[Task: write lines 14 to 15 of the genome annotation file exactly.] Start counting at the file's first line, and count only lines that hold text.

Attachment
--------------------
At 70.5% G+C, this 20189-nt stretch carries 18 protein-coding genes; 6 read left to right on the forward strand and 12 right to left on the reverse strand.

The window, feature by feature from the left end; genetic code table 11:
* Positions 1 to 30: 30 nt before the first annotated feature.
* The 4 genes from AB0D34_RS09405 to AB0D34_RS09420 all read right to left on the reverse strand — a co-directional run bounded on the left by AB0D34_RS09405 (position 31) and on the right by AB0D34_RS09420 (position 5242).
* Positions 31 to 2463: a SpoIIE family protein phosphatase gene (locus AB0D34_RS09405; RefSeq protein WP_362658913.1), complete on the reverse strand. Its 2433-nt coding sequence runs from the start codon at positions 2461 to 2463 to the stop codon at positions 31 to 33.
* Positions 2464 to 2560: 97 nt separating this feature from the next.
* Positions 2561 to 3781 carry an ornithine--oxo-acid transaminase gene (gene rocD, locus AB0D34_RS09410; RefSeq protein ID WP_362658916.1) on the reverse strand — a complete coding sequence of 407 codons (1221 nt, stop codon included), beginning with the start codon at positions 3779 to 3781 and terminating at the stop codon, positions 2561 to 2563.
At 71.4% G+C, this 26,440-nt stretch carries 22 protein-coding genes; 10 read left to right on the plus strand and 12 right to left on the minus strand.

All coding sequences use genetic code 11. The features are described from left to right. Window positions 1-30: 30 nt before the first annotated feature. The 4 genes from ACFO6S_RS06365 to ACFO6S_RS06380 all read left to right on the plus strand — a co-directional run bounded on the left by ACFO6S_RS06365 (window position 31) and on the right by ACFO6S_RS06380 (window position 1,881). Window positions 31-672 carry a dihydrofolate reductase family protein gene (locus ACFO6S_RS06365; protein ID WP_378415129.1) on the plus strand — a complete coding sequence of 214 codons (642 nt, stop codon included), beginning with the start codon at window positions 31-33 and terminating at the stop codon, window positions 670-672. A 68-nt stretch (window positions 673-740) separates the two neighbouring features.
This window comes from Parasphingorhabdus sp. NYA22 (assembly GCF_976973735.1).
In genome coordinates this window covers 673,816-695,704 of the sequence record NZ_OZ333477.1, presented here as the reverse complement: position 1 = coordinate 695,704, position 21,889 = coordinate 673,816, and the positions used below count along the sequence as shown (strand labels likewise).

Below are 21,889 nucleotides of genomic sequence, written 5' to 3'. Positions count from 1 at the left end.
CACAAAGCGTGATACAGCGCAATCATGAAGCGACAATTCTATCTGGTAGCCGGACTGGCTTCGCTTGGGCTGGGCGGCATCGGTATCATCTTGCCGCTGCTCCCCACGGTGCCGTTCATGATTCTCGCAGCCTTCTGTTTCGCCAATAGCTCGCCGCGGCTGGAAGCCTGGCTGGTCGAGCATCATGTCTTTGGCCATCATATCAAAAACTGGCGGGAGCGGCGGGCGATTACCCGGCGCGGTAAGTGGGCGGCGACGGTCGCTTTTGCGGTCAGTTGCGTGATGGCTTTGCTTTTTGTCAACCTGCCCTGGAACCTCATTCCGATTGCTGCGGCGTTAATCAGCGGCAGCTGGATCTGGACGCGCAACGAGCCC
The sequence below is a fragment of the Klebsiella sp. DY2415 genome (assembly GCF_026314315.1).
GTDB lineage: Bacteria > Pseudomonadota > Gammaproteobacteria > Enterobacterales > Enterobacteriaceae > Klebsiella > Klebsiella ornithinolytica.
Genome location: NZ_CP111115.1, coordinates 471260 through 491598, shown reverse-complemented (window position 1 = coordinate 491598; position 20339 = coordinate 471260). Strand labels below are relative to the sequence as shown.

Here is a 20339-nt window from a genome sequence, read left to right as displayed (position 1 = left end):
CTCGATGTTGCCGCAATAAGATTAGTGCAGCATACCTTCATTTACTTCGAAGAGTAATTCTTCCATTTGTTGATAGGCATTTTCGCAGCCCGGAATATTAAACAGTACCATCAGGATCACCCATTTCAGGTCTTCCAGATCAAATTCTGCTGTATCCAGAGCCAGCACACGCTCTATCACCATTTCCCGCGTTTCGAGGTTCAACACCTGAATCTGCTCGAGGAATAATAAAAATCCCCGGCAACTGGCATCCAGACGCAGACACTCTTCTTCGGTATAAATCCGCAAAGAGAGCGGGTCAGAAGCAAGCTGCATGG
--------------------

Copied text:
The sequence below is a fragment of the Klebsiella sp. DY2415 genome (assembly GCF_026314315.1).
GTDB lineage: Bacteria > Pseudomonadota > Gammaproteobacteria > Enterobacterales > Enterobacteriaceae > Klebsiella > Klebsiella ornithinolytica.